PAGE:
Ask Yourself These Questions First

Being home with your children in the early years of their lives is a wonderful thing, but it can also be isolating and boring at times. Are you ready to get back into the working world?

Mom on computer while holding baby

Would day care costs outweigh your new income?

Many stay-at-home-moms choose to do so not only for the benefit of being hands-on with their kids all of the time, but also because of the high costs of day care. However, oftentimes even if your new income (mostly) gets eaten up by daycare costs, healthcare benefits can make it worthwhile.

Do you get bored at home?

If playing peek-a-boo for the millionth time or reading the same Curious George book again and again makes you a little crazy, maybe staying at home full time isn't your calling. Along the same lines, if being isolated from other people your own age bums you out, maybe a more social working environment is for you.

Are you wiling to give up your freedom?

One of the benefits of being a stay-at-home mom is having the freedom to take your kids to the park or a museum whenever you want or, when they are in school, to participate in their school parties and classroom activities. If you're considering going back to work, find out how flexible your potential bosses are about taking time off — if your child gets sick or has a special sports tournament during work hours, for example.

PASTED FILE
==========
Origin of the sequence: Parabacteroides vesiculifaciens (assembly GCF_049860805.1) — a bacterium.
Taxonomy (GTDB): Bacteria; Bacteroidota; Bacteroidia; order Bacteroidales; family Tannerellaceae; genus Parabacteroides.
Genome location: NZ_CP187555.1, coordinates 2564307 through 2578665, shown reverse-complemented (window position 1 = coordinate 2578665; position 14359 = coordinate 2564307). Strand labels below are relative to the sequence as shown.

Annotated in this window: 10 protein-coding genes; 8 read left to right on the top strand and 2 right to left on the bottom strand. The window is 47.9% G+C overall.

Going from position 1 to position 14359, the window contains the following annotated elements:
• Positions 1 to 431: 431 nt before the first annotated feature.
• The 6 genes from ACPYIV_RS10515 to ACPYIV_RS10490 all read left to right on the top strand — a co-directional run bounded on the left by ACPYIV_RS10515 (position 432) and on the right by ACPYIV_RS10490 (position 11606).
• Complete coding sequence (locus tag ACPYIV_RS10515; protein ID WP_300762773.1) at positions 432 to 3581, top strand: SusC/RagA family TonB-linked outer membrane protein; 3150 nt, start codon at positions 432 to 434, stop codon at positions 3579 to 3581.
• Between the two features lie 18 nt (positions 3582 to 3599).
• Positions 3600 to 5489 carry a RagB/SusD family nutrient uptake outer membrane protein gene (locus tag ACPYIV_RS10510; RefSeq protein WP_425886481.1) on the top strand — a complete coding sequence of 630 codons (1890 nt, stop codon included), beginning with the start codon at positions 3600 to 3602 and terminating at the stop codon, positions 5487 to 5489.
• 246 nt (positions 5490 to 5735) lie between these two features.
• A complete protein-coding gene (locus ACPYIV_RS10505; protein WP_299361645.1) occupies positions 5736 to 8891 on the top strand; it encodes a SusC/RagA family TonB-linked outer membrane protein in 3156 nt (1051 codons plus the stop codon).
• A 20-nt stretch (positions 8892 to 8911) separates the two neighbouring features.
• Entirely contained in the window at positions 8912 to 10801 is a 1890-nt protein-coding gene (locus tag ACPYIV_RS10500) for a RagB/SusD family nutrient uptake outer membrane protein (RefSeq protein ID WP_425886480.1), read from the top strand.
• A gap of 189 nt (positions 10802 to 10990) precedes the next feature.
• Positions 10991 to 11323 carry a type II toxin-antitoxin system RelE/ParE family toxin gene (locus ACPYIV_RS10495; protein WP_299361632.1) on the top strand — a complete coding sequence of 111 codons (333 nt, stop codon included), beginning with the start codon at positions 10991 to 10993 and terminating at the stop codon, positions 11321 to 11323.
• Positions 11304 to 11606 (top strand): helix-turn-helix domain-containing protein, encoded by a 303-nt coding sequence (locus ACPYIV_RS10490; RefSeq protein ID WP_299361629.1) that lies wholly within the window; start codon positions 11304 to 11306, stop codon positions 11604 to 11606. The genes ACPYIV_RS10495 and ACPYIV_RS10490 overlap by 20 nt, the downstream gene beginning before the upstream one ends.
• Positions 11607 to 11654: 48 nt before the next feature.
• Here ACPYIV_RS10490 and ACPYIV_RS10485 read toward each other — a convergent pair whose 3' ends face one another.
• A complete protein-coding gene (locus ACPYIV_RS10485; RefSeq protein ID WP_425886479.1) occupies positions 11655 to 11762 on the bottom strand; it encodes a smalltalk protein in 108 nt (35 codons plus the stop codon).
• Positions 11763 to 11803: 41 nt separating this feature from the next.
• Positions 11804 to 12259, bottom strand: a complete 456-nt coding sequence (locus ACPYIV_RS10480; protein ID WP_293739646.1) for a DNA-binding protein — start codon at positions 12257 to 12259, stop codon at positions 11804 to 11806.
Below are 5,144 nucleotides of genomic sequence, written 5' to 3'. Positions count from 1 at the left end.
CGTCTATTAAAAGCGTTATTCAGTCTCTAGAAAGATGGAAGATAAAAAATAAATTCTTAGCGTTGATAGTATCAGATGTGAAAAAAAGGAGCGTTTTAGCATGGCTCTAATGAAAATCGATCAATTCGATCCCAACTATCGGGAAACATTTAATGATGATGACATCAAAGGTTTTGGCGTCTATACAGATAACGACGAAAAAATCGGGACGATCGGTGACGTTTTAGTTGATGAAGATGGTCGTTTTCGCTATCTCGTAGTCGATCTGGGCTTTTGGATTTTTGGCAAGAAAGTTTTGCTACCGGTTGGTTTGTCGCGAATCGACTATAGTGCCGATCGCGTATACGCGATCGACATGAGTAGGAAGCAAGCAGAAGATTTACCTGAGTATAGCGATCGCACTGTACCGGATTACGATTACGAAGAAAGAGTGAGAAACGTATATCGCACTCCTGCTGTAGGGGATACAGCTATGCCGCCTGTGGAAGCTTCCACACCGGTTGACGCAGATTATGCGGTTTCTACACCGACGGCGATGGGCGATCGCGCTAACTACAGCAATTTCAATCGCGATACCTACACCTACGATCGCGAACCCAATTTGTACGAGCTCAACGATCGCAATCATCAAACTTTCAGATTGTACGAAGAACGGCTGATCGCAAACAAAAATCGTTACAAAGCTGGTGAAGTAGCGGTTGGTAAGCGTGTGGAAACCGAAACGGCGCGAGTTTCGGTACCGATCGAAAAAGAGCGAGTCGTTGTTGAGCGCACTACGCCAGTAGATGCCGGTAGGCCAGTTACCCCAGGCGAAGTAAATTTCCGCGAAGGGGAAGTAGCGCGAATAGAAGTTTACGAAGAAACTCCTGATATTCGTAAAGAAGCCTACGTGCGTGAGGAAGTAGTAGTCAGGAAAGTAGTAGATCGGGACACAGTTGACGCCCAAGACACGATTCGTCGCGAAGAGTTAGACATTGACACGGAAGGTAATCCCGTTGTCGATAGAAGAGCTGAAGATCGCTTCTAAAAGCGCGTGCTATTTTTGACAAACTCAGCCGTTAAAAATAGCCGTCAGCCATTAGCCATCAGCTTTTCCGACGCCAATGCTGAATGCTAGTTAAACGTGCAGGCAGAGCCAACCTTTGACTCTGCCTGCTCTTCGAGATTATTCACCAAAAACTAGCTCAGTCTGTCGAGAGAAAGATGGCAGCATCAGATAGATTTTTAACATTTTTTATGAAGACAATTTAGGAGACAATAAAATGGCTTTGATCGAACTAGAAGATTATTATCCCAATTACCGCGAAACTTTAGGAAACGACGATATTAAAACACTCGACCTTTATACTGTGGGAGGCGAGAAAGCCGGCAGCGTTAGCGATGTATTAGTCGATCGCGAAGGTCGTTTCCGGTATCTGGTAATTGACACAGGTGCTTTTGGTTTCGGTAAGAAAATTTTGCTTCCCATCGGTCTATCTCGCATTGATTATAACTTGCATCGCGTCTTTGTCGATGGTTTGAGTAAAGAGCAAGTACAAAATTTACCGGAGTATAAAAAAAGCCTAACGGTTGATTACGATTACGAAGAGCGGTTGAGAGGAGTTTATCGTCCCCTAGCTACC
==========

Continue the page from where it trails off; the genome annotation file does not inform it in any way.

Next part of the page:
Do you need the money? Really?

Many people instinctively answer yes to this question. Obviously one of the major reasons for deciding to go back to work is the pay. However, before making that decision, really look at your budget and try to scale back in certain areas. You may be surprised to find with a few small lifestyle changes, you can actually swing it on one income, thus allowing you stay at home with your babies for a little while longer. If you definitely need the income, research telecommuting jobs or ones you can do during off hours.

Can you find full-time childcare that you're comfortable with?

Between nannies, babysitters and day care centers, there are no shortage of available care for your child. Before signing up, make sure that the nanny or day care service provides all the things for your child that are important to you. For example, in addition to simply feeding, changing and putting Baby down for a nap, does the caretaker stimulate Baby with play time or tummy time? Does he have a chance to interact with other babies his age? Ask lots of questions when interviewing a possible candidate to care for your baby and be sure to listen to your gut. A mother's intuition is rarely wrong!

More on motherhood

Break out of new mom isolation
Take new motherhood in stride
7 Little things you don't think about until you become a mom


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